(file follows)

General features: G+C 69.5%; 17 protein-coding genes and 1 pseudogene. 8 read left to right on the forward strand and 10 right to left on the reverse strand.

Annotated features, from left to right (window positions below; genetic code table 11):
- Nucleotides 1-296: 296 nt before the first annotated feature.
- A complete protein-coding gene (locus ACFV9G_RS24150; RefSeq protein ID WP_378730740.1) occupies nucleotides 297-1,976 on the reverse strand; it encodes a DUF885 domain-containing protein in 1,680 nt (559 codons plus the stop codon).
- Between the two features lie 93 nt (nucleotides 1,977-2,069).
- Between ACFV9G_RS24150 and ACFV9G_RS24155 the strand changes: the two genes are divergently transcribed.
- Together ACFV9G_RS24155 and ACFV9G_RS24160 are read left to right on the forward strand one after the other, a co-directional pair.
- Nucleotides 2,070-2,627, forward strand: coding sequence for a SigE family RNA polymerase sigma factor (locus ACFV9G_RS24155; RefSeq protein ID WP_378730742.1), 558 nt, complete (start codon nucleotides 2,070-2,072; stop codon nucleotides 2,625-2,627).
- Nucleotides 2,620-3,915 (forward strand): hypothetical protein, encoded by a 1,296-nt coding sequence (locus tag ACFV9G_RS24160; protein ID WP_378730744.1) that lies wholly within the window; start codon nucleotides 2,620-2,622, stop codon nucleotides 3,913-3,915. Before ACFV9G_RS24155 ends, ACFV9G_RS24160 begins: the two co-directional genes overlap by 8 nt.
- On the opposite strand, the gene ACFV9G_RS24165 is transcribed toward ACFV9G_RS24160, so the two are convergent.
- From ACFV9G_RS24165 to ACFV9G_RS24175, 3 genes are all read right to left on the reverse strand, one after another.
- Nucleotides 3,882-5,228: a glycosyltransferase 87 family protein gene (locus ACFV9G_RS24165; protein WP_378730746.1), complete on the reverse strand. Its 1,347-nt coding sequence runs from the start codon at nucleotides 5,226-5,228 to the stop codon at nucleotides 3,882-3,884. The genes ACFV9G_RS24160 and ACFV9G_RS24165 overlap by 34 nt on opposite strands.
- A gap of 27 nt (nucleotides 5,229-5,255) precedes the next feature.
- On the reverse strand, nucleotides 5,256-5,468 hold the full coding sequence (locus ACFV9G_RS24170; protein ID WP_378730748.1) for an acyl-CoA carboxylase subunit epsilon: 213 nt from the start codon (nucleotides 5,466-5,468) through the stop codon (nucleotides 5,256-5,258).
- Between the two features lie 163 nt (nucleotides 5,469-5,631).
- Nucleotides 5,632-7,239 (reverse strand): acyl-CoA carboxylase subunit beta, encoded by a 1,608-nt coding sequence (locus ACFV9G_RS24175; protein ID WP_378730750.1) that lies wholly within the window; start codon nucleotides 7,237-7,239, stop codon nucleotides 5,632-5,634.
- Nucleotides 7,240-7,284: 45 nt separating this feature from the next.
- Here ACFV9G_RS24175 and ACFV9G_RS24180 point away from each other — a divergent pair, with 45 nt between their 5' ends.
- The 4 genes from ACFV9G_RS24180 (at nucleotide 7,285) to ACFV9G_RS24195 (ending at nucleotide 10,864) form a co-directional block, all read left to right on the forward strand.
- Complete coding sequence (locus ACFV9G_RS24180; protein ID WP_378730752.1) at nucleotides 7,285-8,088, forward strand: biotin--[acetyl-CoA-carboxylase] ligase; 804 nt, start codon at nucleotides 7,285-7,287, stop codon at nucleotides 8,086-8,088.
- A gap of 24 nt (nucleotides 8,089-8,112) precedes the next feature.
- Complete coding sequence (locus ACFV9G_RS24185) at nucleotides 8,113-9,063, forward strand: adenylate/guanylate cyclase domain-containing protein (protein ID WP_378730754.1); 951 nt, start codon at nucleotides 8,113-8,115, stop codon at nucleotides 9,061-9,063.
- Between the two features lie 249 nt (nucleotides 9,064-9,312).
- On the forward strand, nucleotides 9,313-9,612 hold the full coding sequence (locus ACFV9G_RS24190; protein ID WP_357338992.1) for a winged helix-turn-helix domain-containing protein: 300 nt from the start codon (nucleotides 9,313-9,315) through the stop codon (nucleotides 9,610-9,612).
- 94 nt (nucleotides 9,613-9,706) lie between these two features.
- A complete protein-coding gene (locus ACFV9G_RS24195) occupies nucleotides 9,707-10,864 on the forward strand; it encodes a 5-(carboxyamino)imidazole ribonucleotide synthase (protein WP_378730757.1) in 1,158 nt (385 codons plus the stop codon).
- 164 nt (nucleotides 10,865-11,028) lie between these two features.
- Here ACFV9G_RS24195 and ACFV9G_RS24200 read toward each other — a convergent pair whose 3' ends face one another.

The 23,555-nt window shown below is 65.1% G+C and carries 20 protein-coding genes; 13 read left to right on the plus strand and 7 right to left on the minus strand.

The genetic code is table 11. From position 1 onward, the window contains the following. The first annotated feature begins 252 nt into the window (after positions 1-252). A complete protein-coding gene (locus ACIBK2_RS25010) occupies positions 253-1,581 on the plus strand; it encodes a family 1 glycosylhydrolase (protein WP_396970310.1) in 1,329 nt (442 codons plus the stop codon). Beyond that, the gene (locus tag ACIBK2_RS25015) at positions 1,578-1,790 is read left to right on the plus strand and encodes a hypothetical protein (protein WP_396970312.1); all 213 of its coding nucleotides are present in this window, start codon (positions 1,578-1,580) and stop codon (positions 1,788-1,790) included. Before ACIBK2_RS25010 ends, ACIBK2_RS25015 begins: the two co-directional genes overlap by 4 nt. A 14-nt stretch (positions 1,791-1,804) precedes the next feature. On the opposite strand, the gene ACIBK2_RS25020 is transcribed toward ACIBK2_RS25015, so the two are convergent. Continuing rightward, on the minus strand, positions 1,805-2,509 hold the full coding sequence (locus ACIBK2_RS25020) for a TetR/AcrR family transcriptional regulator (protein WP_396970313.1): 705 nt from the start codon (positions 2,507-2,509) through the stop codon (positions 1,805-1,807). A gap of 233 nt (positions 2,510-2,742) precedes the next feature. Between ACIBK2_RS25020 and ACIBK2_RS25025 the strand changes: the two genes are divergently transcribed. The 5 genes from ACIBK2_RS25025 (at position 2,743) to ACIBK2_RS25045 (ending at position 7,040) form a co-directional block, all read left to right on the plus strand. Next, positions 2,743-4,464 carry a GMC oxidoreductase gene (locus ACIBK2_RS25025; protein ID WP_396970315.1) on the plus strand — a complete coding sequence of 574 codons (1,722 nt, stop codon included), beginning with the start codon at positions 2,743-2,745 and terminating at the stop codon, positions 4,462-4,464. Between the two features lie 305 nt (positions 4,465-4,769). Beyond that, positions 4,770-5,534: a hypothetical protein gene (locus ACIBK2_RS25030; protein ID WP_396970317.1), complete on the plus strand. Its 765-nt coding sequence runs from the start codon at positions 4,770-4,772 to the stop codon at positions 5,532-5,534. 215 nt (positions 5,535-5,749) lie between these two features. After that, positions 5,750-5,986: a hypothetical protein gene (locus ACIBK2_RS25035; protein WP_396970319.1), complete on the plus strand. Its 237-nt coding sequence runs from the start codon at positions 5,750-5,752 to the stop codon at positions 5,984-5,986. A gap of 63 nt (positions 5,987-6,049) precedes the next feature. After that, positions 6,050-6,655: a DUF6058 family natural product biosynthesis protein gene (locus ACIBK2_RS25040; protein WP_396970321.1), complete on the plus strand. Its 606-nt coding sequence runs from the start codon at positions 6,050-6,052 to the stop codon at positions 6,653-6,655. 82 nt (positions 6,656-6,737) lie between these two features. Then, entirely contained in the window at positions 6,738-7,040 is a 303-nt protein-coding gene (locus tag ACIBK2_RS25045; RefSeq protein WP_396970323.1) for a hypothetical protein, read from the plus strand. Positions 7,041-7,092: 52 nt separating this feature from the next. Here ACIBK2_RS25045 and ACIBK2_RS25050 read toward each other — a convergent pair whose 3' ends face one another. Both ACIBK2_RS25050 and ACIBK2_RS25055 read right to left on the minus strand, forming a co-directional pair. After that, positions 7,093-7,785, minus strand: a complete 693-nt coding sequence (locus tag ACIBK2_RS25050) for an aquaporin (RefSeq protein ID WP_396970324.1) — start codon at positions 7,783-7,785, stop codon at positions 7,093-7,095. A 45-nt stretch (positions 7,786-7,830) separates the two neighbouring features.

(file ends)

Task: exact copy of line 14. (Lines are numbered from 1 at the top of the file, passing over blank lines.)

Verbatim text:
- On the reverse strand, nucleotides 5,256-5,468 hold the full coding sequence (locus ACFV9G_RS24170; protein ID WP_378730748.1) for an acyl-CoA carboxylase subunit epsilon: 213 nt from the start codon (nucleotides 5,466-5,468) through the stop codon (nucleotides 5,256-5,258).